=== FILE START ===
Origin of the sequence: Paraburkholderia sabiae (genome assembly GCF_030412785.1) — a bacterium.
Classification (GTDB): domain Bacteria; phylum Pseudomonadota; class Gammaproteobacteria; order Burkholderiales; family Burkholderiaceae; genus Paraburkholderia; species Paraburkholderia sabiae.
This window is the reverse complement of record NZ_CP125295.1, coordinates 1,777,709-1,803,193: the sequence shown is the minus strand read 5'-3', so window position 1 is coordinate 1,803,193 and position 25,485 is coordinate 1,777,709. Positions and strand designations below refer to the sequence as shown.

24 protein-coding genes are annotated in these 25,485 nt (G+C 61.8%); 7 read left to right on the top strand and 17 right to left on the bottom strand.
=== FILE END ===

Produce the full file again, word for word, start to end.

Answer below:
Origin of the sequence: Paraburkholderia sabiae (genome assembly GCF_030412785.1) — a bacterium.
Classification (GTDB): domain Bacteria; phylum Pseudomonadota; class Gammaproteobacteria; order Burkholderiales; family Burkholderiaceae; genus Paraburkholderia; species Paraburkholderia sabiae.
This window is the reverse complement of record NZ_CP125295.1, coordinates 1,777,709-1,803,193: the sequence shown is the minus strand read 5'-3', so window position 1 is coordinate 1,803,193 and position 25,485 is coordinate 1,777,709. Positions and strand designations below refer to the sequence as shown.

24 protein-coding genes are annotated in these 25,485 nt (G+C 61.8%); 7 read left to right on the top strand and 17 right to left on the bottom strand.